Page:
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Hanging With: Ben Sisto

Flyers lining Harvard Avenue in Allston depict a simple headstone inscribed with the initials ``H.P." They're signaling the end of an era: the shutdown of, the online home of Boston's DIY community, where musicians and music fans alike can promote local shows, get flyers designed, or interact with more than 1,000 registered users.

``It's like being in a relationship for 3 and a half years and then being like, `I don't want to be in this relationship anymore,' " says Ben Sisto, the site's founder. Then he clarifies: `` `I don't want to be in this relationship anymore, but I still want to sleep with you from time to time.' "

Now that the project is coming to a close with its final show on Thursday, Sisto recently visited with Rebecca Gordon, his friend and director of Second Gallery. He was looking for advice on his next venture, a virtual art gallery existing in the online world of Second Life.

Simply stated, Second Life ( is like playing ``The Sims" video game with 200,000 other users around the globe. Sisto, 25, hopes to ``build" a virtual gallery (users pay for ``parcels of land" in Second Life) and host art exhibits focusing on media and technology. Then, other users can ``teleport" their avatars to the gallery to view the work.

``You guys have this whole `First Friday' thing, and that's cool," he says as the two sit down in the small gallery at the Distillery in South Boston. ``We're going to have `Second Fridays' in Second Life."

Among the volleyball-sized sculptures atop mirrored squares lining the floor, Gordon furrows her brow. She's not convinced.

Wiping the sweat from his forehead, Sisto continues, ``On a very core level, it has the same weight." Before he can go on to compare the basic elements in building a gallery in the expansive online universe to running a functional space in this one, Gordon interjects.

``You're not going to hang things, really," she says.

``There's a wall in Second Life, and my avatar will walk over to the wall . . ." he begins, before Gordon interrupts yet again.

``If you're actually telling me running a gallery in Second Life is equitable to running a gallery in real life, you're wrong," she says.

Still, Sisto is hopeful that an online gallery can be successful enough to garner grants to open up a space in the city. He questions her about her experience budgeting time and dealing with the local press. When they finally get around to examining some of the artwork scattered along the floor, Sisto notices something.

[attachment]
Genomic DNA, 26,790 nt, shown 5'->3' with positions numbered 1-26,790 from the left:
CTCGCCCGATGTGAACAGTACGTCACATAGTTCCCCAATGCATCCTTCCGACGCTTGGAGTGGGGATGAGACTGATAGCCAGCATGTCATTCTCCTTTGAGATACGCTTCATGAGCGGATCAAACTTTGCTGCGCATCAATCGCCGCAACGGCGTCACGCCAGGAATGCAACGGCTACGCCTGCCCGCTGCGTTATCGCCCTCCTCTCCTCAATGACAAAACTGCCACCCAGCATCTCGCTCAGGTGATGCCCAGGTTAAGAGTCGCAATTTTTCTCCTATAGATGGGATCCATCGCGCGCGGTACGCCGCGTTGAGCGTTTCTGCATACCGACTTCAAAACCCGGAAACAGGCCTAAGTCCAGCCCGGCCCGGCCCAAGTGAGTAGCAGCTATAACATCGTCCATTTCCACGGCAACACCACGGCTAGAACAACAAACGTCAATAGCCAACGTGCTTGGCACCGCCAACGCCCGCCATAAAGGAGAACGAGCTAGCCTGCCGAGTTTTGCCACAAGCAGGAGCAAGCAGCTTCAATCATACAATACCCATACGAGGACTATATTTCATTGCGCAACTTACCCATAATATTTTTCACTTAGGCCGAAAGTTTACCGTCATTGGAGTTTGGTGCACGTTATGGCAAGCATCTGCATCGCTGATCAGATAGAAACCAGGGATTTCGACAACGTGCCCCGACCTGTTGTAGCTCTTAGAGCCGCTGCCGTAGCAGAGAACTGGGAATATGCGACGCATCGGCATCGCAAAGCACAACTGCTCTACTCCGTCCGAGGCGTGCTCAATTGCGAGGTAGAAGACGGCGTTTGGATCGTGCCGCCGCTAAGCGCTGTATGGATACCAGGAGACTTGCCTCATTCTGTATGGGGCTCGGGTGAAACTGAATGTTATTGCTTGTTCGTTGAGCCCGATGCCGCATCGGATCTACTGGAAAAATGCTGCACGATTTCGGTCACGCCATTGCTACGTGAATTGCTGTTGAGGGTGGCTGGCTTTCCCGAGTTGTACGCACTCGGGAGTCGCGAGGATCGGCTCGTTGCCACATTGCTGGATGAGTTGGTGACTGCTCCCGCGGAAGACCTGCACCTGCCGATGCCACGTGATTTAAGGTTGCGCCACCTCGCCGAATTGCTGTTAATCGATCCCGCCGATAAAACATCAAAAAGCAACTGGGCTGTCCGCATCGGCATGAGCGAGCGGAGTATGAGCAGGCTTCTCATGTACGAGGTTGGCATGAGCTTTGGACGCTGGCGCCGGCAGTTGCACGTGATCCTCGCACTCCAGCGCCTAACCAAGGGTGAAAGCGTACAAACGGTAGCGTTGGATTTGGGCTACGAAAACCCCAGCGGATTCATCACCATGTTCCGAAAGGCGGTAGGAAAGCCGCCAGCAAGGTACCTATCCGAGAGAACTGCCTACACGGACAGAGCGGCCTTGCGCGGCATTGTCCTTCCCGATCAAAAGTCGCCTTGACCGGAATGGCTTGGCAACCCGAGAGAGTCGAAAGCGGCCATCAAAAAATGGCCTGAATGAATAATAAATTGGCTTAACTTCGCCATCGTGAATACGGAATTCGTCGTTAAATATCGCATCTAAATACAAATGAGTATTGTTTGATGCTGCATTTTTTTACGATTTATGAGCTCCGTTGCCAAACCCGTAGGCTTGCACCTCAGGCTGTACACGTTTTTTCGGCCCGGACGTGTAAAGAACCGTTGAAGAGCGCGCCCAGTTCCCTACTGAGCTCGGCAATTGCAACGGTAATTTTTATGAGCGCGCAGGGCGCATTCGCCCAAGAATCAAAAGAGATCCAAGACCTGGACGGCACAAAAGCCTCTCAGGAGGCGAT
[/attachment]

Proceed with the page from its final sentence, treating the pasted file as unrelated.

``My beard really did get huge," Sisto says as he hovers over one of the glass squares. ``I've never seen my beard from this level."

He looks like he should be a lumberjack: tall, dark, and burly with long black hair that nearly hangs in his eyes and a bushy beard. But when he opens his mouth, he has the voice of a waifish Boston scenester -- the kind you see at the Middle East Downstairs wearing women's jeans.

``This is how women see me when I'm smooching them," he adds jokingly while peering into the mirror.

After a short trip to a nearby Store 24 to pick up some drinks, Sisto asks Gordon if she'd like to go to Six Flags. Suggesting things to do seems to be second nature to him. Even while he's trying to step away from promoting, he just can't seem to fight the impulse.

Back in the gallery, Gordon turns on a small TV playing a montage of photos of bears to a loop of Kate Bush's ``Running up That Hill," and Sisto continues to play events planner.

``I have, like, 50 passes to that Harpoon Brewery thing," he offers, referring to tonight's Harpoon Brewstock event.

Gordon scrunches her face and says, ``Oh, I hate those."

``Come on, it's awesome!"

Soon the conversation drifts back to Sisto's hopes for his Second Life online gallery.

``Honeypump stops on June 8; on June 9, I'm going to become a beggar," he proclaims, before practicing his pitch. `` `Give me $30, and I'll make Allston better in a year.' "

If there's anyone who can turn around Allston, it's Sisto, and he knows it.

``Look at Great Scott," he tells Gordon. ``There was this . . . frat bar that I would walk by, and people would call me a [expletive]. Now I'm on the payroll."

As the conversation winds down, Sisto is suddenly a little awkward, yet still endearing.

``I have nothing else to talk to you about," he announces to Gordon. ``Maybe I didn't have much to talk to you about. I think I just wanted to visit you."

With that, he puts on his bag and heads for the exit. He's promoted enough in this sitting -- the Second Life gallery, the final week of Honeypump events, his work with Great Scott. Now, he can do something he hasn't had the chance to do since making his mark on the Boston scene: relax. After checking out Twisted Village, a small record shop in Harvard Square, and grabbing a drink from Au Bon Pain, Sisto takes a moment to enjoy a simple pleasure.

``Now that Honeypump is ending, I have time to do stuff like this -- sit and have an iced coffee."

Adieu, Honeypump

Thursday's final Honeypump show features performances by U.V. Protection, Glass Candy, Chromatics, and Squids. The 18-plus show starts at 9 p.m. Tickets: $8. Great Scott, 1222 Commonwealth Ave., Allston, 617-566-9014.

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